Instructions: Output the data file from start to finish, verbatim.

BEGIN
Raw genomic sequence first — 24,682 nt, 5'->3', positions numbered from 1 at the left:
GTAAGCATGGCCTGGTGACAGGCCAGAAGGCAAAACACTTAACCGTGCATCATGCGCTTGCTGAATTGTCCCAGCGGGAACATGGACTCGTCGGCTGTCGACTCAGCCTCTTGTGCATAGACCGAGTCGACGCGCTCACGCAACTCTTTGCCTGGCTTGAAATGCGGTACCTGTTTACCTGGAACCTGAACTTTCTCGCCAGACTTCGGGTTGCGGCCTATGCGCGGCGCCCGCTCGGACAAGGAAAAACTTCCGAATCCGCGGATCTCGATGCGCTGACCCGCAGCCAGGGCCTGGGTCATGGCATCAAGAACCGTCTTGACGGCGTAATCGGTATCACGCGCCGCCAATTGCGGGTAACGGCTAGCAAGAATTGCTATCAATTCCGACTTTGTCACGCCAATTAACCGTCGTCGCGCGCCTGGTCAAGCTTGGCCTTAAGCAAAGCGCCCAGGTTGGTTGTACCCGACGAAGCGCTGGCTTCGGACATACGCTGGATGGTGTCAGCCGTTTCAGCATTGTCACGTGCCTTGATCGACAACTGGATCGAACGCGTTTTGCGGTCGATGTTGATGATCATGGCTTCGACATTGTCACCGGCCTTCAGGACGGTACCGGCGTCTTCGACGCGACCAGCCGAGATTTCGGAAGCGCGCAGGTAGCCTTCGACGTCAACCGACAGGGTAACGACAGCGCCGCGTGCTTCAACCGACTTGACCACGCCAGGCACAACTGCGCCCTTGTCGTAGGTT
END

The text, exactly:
Raw genomic sequence first — 24,682 nt, 5'->3', positions numbered from 1 at the left:
GTAAGCATGGCCTGGTGACAGGCCAGAAGGCAAAACACTTAACCGTGCATCATGCGCTTGCTGAATTGTCCCAGCGGGAACATGGACTCGTCGGCTGTCGACTCAGCCTCTTGTGCATAGACCGAGTCGACGCGCTCACGCAACTCTTTGCCTGGCTTGAAATGCGGTACCTGTTTACCTGGAACCTGAACTTTCTCGCCAGACTTCGGGTTGCGGCCTATGCGCGGCGCCCGCTCGGACAAGGAAAAACTTCCGAATCCGCGGATCTCGATGCGCTGACCCGCAGCCAGGGCCTGGGTCATGGCATCAAGAACCGTCTTGACGGCGTAATCGGTATCACGCGCCGCCAATTGCGGGTAACGGCTAGCAAGAATTGCTATCAATTCCGACTTTGTCACGCCAATTAACCGTCGTCGCGCGCCTGGTCAAGCTTGGCCTTAAGCAAAGCGCCCAGGTTGGTTGTACCCGACGAAGCGCTGGCTTCGGACATACGCTGGATGGTGTCAGCCGTTTCAGCATTGTCACGTGCCTTGATCGACAACTGGATCGAACGCGTTTTGCGGTCGATGTTGATGATCATGGCTTCGACATTGTCACCGGCCTTCAGGACGGTACCGGCGTCTTCGACGCGACCAGCCGAGATTTCGGAAGCGCGCAGGTAGCCTTCGACGTCAACCGACAGGGTAACGACAGCGCCGCGTGCTTCAACCGACTTGACCACGCCAGGCACAACTGCGCCCTTGTCGTAGGTT